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HEp-2 Cell-Adherent Escherichia coli in Patients with Human Immunodeficiency Virus-Associated Diarrhea
John J. Mathewson, Zhi Dong Jiang, Alimuddin Zumla, Chifumbe Chintu, Nkandu Luo, Suzanne R. Calamari, Robert M. Genta, Anita Steephen, Peter Schwartz and Herbert L. DuPont
The Journal of Infectious Diseases
Vol. 171, No. 6 (Jun., 1995), pp. 1636-1639
Published by: Oxford University Press
Stable URL: http://www.jstor.org/stable/30135596
Page Count: 4
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Diarrhea occurs commonly in African human immunodeficiency virus (HIV) infections. A case-control (HIV-positive vs. -negative) study of adults with diarrhea was done in Lusaka, Zambia, to determine the prevalence of intestinal infection by HEp-2 cell-adherent Escherichia coli. Adherent E. coli were more common in HIV-positive patients with acute diarrhea than among HIV-negative controls (60% vs. 33%) and were found significantly more often in HIV-positive patients with chronic diarrhea than among HIV-negative controls with chronic diarrhea (79% vs. 17%, P < .002). Adherent strains were found significantly more often among HIV-positive patients (69%) than in 22 asymptomatic subjects (36%, P < .02). The HEp-2 cell adherence of the E. coli strains did not show a common pattern. Adherent bacteria were also observed in colonic biopsies from 32% of Zambians with chronic diarrhea who underwent endoscopy. Adherent E. coli may be an important cause of HIV-associated diarrhea in Zambia.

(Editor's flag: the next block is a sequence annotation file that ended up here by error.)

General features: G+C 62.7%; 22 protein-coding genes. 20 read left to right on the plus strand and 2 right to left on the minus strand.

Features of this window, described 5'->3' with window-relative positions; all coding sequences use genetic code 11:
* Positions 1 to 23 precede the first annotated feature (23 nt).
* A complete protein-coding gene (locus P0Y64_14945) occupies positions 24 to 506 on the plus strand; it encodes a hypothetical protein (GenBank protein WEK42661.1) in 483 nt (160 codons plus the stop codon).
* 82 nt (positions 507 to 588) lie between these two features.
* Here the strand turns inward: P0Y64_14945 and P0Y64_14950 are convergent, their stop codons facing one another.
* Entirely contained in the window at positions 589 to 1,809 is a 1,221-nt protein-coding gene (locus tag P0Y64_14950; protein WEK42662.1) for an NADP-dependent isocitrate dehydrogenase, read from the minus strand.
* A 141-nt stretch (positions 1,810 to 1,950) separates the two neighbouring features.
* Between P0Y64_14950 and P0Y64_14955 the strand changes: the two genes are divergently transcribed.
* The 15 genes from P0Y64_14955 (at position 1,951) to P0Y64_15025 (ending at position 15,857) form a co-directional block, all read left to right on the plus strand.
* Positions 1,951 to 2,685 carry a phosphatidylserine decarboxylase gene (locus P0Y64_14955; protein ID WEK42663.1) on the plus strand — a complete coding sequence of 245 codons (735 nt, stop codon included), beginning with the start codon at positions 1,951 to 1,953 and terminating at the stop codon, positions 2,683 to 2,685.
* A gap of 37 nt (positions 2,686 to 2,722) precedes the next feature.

The Journal of Infectious Diseases © 1995 Oxford University Press